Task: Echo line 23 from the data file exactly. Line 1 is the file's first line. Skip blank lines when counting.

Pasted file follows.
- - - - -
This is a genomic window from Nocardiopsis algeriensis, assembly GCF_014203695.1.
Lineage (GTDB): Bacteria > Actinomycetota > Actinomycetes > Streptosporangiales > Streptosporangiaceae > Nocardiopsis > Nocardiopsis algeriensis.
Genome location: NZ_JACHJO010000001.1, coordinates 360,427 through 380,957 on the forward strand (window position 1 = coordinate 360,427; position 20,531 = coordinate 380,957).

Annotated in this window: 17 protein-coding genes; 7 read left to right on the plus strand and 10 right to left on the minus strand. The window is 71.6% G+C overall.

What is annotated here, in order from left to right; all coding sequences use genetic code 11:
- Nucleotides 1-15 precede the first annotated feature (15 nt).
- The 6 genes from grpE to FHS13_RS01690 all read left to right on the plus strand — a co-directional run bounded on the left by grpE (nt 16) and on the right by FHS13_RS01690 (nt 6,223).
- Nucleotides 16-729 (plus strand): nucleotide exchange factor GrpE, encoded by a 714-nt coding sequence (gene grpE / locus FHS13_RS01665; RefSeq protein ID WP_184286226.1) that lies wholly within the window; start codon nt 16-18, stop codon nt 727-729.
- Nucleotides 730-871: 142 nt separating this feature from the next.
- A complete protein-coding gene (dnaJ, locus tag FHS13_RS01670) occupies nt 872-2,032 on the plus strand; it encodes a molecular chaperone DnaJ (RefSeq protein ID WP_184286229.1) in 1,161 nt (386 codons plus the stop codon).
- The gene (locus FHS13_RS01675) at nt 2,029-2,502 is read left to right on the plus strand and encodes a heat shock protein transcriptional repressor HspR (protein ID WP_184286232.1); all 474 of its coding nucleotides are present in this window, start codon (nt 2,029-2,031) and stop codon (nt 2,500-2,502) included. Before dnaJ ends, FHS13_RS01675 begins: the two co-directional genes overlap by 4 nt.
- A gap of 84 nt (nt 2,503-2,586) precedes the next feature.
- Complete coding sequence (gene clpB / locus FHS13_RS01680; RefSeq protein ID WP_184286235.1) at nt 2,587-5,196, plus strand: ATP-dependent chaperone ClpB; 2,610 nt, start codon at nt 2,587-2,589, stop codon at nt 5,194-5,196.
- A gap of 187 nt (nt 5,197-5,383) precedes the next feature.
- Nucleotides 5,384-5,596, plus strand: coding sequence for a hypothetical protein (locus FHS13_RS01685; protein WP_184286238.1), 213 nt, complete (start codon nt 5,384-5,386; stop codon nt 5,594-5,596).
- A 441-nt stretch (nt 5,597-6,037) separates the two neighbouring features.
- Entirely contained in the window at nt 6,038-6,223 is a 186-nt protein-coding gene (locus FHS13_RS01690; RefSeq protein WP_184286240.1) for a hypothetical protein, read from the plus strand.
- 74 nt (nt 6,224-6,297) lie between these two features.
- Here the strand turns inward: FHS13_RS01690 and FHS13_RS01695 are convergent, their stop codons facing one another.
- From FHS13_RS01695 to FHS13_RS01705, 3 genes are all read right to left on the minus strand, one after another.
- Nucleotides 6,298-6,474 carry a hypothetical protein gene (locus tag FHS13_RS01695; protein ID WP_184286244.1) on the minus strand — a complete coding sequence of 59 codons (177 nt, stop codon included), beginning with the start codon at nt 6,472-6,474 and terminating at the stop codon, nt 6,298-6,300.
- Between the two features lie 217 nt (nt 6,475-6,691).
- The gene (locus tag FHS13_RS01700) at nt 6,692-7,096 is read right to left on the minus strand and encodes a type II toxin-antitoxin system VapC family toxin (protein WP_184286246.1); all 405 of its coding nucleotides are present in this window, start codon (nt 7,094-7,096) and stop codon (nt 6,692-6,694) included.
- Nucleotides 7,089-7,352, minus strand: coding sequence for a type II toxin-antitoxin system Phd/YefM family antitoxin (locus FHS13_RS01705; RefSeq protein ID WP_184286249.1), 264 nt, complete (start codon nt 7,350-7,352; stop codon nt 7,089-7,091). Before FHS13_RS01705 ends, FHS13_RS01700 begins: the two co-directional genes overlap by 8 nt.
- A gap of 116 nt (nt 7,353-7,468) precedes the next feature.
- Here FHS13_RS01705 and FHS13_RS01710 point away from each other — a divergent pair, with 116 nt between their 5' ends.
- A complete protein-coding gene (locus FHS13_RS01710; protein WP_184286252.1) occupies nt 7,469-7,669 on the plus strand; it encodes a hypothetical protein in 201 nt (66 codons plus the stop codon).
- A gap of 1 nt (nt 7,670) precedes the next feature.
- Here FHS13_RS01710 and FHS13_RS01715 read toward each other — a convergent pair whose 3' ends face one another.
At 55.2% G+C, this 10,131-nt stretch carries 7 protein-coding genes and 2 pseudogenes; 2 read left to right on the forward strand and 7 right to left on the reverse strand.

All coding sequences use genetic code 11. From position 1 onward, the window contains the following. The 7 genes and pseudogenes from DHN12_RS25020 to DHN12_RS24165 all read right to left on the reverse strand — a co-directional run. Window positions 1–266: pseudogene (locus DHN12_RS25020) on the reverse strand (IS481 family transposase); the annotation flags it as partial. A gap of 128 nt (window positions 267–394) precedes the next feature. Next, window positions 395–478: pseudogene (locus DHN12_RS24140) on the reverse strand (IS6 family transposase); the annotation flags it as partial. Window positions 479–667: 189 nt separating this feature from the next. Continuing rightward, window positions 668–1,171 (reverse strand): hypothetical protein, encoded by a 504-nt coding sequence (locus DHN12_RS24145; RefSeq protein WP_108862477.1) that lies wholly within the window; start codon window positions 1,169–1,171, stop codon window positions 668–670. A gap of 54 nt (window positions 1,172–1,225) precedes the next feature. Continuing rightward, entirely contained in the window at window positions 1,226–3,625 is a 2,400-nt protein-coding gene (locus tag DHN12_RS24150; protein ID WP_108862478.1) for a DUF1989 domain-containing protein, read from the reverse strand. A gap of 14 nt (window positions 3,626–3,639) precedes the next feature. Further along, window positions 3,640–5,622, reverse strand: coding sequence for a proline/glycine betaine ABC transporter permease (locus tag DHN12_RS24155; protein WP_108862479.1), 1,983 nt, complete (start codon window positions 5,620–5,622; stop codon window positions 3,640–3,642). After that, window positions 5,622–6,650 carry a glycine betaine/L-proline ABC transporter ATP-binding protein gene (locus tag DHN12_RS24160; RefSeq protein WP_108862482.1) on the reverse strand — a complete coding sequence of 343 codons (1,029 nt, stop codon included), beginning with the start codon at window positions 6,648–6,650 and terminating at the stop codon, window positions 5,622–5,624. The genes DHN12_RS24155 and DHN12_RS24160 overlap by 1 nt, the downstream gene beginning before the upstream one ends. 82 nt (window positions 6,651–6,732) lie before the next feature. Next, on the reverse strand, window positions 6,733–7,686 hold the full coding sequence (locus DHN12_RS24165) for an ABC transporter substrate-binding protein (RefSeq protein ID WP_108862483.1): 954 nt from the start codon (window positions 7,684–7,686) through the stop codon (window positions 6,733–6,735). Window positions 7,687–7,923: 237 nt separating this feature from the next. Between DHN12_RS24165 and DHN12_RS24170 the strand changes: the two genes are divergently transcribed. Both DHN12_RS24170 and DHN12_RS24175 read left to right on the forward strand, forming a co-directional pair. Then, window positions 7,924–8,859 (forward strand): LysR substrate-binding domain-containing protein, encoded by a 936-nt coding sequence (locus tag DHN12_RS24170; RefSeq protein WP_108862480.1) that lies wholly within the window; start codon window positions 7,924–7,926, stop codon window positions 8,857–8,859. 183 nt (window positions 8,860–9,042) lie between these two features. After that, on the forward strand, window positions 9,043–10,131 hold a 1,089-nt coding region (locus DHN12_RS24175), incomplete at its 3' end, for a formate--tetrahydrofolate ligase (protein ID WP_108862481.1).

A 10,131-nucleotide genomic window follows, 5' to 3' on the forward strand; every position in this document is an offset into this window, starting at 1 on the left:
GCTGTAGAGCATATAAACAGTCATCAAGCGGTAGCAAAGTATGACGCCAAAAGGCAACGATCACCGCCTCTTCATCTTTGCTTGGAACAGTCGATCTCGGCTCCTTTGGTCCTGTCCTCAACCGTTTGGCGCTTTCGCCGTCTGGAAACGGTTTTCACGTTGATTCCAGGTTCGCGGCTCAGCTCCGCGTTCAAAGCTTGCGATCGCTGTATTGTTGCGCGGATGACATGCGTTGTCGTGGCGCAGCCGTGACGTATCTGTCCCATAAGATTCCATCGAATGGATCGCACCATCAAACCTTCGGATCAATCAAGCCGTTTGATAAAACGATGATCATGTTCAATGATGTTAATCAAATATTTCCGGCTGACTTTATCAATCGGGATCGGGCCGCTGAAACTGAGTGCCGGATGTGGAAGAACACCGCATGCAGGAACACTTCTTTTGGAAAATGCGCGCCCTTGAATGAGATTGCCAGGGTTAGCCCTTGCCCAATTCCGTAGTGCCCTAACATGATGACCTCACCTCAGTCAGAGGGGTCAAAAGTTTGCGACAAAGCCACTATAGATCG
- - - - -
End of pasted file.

- The gene (locus tag FHS13_RS01700) at nt 6,692-7,096 is read right to left on the minus strand and encodes a type II toxin-antitoxin system VapC family toxin (protein WP_184286246.1); all 405 of its coding nucleotides are present in this window, start codon (nt 7,094-7,096) and stop codon (nt 6,692-6,694) included.